California Senate Democrat Dianne Feinstein has come out fighting in the wake of Friday’s Sandy Hook Elementary School massacre in Newtown, Connecticut.
“I’m going to introduce in the Senate and the same bill will be introduced in the House, a bill to ban assault weapons,” Feinsten told NBC’s Meet the Press on Sunday.
“It will ban the sale, the transfer, the importation and the possession. Not retroactively, but prospectively. And it will ban the same for big clips, drums or strips of more than 10 bullets. So there will be a bill. We’ve been working on it now for a year.”
In the aftermath of Newtown — and the spate of unrelated shootings or near-shootings that took place this weekend in Alabama, Indiana, Southern California, and Oklahoma — Feinstein is effectively issuing a rallying cry before Congress resumes in January.
The day after the Newtown slayings, Fox News reported Feinstein saying:
“I hope and trust that in the next session of Congress there will be sustained and thoughtful debate about America’s gun culture and our responsibility to prevent more loss of life. I will do another assault weapons ban.”
It’s not the first time the Senator has gone after guns and the culture that underpins it.
The Huffington Post notes that Feinstein co-sponsored a 1993 bill banning assault weapons that was signed into law under President Clinton’s administration in 1994 after the 101 California Street shooting in San Francisco.
Since then, anti and pro gun lobbies have thrown statistics and studies at each other, with one side claiming Federal Assault Weapons Bans don’t reduce or prevent gun crime, while the other argues it does.
Fast forward to 2012, Feinstein called for the ban to be renewed after the mass shootings in an Aurora, Colorado movie theater. At the time, Feinstein wrote on her public campaign wesbsite:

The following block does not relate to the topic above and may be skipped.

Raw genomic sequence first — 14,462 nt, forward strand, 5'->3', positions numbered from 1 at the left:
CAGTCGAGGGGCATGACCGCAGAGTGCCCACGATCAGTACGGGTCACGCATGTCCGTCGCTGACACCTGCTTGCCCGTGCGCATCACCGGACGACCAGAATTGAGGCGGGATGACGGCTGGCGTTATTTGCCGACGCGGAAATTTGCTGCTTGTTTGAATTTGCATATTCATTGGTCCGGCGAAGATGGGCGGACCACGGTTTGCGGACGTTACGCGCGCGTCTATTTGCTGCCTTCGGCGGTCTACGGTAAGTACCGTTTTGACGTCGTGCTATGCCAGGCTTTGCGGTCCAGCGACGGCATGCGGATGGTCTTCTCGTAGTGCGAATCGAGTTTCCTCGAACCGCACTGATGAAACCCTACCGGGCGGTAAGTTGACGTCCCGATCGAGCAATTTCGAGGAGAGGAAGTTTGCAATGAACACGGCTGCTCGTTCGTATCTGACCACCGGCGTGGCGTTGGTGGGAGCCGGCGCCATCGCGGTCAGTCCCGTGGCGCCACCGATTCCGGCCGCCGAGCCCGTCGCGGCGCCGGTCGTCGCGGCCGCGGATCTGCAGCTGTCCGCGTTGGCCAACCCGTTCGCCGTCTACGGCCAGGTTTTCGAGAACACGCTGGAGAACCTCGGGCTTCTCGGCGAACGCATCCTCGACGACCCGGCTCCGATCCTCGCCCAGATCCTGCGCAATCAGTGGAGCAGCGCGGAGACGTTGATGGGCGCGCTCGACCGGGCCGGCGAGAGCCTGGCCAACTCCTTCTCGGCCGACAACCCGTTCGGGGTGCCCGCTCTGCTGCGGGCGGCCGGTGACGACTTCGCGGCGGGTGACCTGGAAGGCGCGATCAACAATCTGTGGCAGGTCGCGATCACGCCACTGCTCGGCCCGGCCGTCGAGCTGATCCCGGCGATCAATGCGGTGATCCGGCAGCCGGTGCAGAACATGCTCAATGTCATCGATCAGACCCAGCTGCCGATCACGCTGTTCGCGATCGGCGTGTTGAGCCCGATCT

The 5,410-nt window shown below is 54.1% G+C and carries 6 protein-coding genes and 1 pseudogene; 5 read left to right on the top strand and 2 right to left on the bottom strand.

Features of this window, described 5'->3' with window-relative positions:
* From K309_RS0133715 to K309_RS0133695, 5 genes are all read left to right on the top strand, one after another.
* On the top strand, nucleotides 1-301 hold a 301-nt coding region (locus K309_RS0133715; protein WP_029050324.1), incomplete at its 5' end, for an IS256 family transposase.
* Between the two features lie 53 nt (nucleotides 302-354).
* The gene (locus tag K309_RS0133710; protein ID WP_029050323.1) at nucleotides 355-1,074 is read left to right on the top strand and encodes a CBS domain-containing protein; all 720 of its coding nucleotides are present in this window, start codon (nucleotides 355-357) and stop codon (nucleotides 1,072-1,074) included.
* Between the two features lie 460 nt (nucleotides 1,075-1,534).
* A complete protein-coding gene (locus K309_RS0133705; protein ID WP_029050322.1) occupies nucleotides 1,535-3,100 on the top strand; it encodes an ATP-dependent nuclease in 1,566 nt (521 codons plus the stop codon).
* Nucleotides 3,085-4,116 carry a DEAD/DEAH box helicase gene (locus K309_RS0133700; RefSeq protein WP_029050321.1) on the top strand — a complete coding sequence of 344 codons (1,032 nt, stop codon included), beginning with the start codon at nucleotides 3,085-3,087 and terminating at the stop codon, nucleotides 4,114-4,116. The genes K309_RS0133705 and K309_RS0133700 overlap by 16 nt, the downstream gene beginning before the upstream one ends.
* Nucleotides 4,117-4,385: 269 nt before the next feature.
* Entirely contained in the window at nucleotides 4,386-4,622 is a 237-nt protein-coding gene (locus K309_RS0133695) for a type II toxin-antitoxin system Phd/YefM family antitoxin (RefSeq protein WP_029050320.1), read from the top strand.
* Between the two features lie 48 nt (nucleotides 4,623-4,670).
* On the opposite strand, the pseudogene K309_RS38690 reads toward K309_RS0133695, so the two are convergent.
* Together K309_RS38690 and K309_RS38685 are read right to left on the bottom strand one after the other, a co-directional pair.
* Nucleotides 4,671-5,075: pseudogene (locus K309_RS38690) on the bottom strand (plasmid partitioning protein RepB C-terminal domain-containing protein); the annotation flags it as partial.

“Who needs these military-style assault weapons? Who needs an ammunition feeding device capable of holding 100 rounds? These weapons are not for hunting deer — they’re for hunting people.”
According to a CNN report today, Connecticut State Police spokesman, Lt. J. Paul Vance said:
“[Adam] Lanza used a Bushmaster AR-15 assault-type rifle to gun down children in two classrooms” before turning a handgun on himself.
CNN also spoke to Connecticut Governor Daniel Malloy who added: “He [Lanza] penetrated the building by literally shooting an entrance into the building. That’s what an assault weapon can do for you.”
Vance also told reporters a shotgun was found in the vehicle Lanza parked outside the school. The 20-year-old also had a Glock 10mm, a Sig Sauer 9mm, “multiple magazines” and extra ammunition.
With one section of America viewing Feinstein and New York Democrats, Rep. Carolyn McCarthy and Senator Chuck Schumer as Second Amendment attackers, others see them as voices of sanity.
In a public statement Schumer said:
“There have been a rash of these unbelievably horrible incidents, culminating in yesterday’s shocking act in Newtown. I am hopeful that yesterday’s unspeakable events will cause the nation to re-examine its position on guns, and allow us to come to a solution that still preserves the right to bear arms for law-abiding citizens, but makes it much harder for those who would do us harm to obtain firearms.”
But while President Obama’s “meaningful action” promise has just received its first significant pom pom in the shape of Feinstein’s announcement, signs are the battle will be uphill. Political talk ahead of Feinstein’s assault weapon ban bill is that it would still lack the 60 votes needed to defeat a filibuster.
Yahoo News quotes Larry Sabato, director of the University of Virginia’s Center for politics:
“Everyone’s frustrated and I understand why people use this terrible tragedy for a good purpose, trying to get a discussion going on gun control. But the House probably wouldn’t even bring any of it up for a vote.”
Despite this, Feinstein is clear that Obama will have the backing to begin the tough climb to effective assault weapon gun control.
“He is going to have a bill to lead on,” she told NBC’s Meet the Press.